There, in contrast to our past two years in Basra, our forces engage the enemy robustly. But as a result the attrition rate is high. We look, rightly, for more help from Nato allies such as Germany, although humility should temper that criticism, given our own performance in Iraq.

The mood in the Ministry of Defence is said to be despondent. The government, having used our forces in Sierra Leone, Kosovo, Afghanistan and Iraq, has been unwilling to increase the budget.

Having announced that he would fight the recession by bringing forward public spending, Brown has pushed back the date of two new aircraft carriers. The Conservatives are too cautious about public spending to make promises.

The recession is likely to bring further cuts because neither party sees votes in defence. Nor is either willing to talk of reducing commitments or of specialising in particular defence roles.

Prestige apart, it is hard to explain why we have nuclear weapons, and what price prestige, if it is clear to the world that we could not protect the civilians of a single city in Iraq?

Portillo’s entire column’s here.



Portillo’s informed, well-reasoned and literate essay is quite a contrast to the Bush-bashing, blame America drivel we read and hear so often on both sides of the pond.

Regulars here who read the posts on the American-Iraqi combined effort to retake Basra from Moqtada al-Sadr’s Mahdi Army (most of those posts written by Mike Williams) will not be surprised by what Portillo says about how the Brits functioned there.

But most Americans would be: First, because we were fed all those gloating MSM stories about how “much smarter and more effective the British approach in Basra is to what the Americans are doing.”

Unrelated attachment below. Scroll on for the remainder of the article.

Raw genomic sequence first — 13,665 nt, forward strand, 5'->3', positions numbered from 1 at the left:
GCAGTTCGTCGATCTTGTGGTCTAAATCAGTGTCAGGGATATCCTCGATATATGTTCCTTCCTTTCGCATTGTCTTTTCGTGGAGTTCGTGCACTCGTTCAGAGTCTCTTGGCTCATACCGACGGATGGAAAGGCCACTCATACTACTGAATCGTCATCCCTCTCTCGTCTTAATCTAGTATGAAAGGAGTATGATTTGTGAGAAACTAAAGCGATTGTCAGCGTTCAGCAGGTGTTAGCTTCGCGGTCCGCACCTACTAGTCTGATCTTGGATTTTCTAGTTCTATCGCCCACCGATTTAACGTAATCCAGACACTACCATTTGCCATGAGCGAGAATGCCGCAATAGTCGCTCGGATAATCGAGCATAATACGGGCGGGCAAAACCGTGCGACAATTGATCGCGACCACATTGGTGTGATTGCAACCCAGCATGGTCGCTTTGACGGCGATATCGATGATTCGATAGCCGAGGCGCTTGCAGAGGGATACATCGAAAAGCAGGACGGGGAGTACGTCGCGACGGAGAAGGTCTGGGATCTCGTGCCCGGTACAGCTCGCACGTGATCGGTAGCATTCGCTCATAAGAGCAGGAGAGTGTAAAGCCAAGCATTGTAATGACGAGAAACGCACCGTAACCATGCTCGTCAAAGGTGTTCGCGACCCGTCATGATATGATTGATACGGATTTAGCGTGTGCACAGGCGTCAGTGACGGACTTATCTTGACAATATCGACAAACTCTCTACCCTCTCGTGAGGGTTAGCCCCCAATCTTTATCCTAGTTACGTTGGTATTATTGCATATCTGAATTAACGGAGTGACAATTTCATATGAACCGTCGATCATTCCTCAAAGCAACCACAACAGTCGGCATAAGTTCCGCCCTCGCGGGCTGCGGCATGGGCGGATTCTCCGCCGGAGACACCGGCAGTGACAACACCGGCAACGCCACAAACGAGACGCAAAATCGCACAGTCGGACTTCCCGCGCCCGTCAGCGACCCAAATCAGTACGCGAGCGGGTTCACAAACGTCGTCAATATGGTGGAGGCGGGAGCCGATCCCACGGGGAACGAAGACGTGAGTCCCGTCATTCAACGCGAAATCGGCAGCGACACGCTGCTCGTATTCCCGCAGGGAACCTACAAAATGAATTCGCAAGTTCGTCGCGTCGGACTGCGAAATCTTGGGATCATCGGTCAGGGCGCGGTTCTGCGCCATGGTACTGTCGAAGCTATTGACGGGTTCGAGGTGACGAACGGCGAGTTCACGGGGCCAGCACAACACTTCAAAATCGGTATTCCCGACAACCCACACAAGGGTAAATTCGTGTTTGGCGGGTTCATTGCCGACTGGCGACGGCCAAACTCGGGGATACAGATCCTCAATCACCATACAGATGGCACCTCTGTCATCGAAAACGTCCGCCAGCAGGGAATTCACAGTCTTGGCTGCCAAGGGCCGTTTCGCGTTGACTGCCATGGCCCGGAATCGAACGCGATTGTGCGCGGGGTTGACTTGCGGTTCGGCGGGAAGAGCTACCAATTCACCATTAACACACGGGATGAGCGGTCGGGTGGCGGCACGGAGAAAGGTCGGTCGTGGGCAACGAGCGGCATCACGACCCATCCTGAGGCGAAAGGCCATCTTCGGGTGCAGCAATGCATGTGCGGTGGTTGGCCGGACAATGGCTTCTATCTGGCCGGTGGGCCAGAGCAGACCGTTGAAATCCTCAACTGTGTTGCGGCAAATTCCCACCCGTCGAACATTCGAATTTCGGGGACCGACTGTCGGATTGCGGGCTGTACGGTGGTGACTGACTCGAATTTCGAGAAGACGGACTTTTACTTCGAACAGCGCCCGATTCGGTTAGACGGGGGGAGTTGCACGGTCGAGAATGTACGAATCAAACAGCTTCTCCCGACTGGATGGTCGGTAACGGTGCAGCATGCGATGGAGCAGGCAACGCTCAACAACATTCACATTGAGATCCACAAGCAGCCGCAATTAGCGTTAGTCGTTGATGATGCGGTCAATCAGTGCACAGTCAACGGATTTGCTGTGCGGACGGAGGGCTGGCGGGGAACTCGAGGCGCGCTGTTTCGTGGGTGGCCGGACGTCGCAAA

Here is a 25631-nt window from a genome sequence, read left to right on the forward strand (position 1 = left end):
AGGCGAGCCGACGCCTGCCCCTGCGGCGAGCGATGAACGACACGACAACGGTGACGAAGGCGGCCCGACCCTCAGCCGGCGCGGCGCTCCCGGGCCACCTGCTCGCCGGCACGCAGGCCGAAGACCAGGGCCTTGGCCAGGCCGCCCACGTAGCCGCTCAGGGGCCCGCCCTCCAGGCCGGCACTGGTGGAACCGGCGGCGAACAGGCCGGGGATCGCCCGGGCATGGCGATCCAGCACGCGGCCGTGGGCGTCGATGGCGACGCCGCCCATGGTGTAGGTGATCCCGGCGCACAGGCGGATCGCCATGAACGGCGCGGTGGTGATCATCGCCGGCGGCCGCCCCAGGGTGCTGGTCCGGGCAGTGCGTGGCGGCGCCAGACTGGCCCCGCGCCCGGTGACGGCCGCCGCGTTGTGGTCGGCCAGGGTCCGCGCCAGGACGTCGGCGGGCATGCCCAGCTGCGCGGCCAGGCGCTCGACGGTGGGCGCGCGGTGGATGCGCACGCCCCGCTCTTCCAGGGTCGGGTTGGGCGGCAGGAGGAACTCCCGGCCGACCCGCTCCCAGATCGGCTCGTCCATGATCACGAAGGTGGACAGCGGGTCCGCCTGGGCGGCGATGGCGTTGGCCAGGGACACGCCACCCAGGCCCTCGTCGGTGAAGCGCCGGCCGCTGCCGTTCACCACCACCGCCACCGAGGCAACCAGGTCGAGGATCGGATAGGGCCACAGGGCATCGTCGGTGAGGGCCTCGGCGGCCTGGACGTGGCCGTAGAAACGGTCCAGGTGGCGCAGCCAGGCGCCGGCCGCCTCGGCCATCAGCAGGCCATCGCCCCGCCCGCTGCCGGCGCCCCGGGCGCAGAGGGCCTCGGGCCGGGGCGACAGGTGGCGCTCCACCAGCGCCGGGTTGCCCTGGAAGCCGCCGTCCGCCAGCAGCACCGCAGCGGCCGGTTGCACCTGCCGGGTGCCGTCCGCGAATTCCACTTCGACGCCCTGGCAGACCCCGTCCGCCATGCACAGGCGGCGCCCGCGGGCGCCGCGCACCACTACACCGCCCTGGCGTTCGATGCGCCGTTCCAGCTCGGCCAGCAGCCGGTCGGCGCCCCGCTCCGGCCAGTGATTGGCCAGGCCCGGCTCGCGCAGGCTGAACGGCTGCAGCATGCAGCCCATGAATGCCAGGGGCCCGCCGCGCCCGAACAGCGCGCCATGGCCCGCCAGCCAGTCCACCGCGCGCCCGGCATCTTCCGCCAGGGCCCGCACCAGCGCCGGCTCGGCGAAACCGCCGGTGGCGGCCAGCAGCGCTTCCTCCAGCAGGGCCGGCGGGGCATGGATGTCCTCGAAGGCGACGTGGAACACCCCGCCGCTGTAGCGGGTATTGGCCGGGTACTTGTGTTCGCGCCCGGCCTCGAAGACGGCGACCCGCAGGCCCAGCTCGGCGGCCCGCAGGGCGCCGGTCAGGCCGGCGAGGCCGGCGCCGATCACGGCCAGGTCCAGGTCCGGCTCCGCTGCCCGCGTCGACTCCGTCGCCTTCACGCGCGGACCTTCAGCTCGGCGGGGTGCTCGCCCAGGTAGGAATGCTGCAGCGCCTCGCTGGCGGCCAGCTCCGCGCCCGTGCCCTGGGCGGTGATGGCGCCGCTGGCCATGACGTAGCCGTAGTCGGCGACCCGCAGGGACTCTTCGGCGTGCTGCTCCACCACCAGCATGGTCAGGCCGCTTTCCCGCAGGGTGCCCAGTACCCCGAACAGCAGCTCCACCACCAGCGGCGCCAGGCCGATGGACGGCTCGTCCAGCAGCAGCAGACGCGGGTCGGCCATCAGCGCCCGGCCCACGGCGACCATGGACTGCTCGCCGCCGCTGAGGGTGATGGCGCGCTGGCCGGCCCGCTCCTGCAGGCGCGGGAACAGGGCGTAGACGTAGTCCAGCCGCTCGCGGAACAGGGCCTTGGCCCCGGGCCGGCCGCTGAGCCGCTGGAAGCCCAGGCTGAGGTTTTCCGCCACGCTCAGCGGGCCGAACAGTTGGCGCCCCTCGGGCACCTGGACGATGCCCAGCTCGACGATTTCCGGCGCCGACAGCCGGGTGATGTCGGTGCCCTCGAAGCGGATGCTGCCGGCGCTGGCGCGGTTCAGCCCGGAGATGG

Then there was the underreporting or outright ignoring of the Brits' loss of control there.

Finally, when American and Iraqi troops moved in to retake the city and initially encountered more resistance than expected, the call for reinforcements was presented by MSM as a sign of impending defeat rather then a sign of determination to prevail, which ultimately happened.

President Bush is getting a shellacking from the overwhelmingly Democratic press which a few years ago hailed Sen. Harry (“The war in Iraq is lost.”) Reid and the rest of the “cut and run” crowd as "wise."

That’s the same press that kept predicting civil war in Iraq.

Now informed, reasonable people recognize the truth of what Portillo said:

If a fair-minded account of the Iraq war is written, credit should go to President Bush for rejecting two years ago the report by the bipartisan Iraq Study Group that called for force reductions.

He defied conventional wisdom and ordered a troop surge instead. It has been an extraordinary success and, unlike Britain, the Americans will not withdraw in defeat.

The Bush-bashing MSM and the crowd that took out the General Betray Us smear ad in the NY Times must choke when they read what Portillo says. Most of them know Portillo's right, President Bush was right, and they were wrong. But rather than admit that, they turn up the Bush-bashing volume in the hope people won't notice what's really happened..

Iraq is a long way from being a secure, stable democracy, but it now has a chance to become one.

For that great credit is due our military forces, their commanders, especially Gen. Petraeus, and President Bush.

Sunday, December 21, 2008

Does Vice-president elect Biden take off his shoes first?

Shannen Coffin at NRO - - -